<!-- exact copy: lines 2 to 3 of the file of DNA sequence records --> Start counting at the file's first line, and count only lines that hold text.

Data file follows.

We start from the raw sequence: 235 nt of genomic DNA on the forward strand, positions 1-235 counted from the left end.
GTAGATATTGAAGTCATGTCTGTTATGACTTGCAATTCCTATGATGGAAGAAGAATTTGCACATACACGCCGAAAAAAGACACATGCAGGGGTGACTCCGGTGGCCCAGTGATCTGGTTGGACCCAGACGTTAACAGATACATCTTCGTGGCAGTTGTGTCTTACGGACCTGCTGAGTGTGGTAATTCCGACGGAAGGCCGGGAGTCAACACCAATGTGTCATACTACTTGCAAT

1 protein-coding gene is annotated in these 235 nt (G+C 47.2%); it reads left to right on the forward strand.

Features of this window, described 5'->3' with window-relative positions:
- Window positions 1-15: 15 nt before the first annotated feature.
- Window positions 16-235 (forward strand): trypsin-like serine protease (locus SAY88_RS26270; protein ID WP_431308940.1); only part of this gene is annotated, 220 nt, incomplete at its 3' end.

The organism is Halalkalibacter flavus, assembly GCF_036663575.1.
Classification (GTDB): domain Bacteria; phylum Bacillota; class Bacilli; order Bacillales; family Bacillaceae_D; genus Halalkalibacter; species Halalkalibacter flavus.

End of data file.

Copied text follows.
GTAGATATTGAAGTCATGTCTGTTATGACTTGCAATTCCTATGATGGAAGAAGAATTTGCACATACACGCCGAAAAAAGACACATGCAGGGGTGACTCCGGTGGCCCAGTGATCTGGTTGGACCCAGACGTTAACAGATACATCTTCGTGGCAGTTGTGTCTTACGGACCTGCTGAGTGTGGTAATTCCGACGGAAGGCCGGGAGTCAACACCAATGTGTCATACTACTTGCAAT

1 protein-coding gene is annotated in these 235 nt (G+C 47.2%); it reads left to right on the forward strand.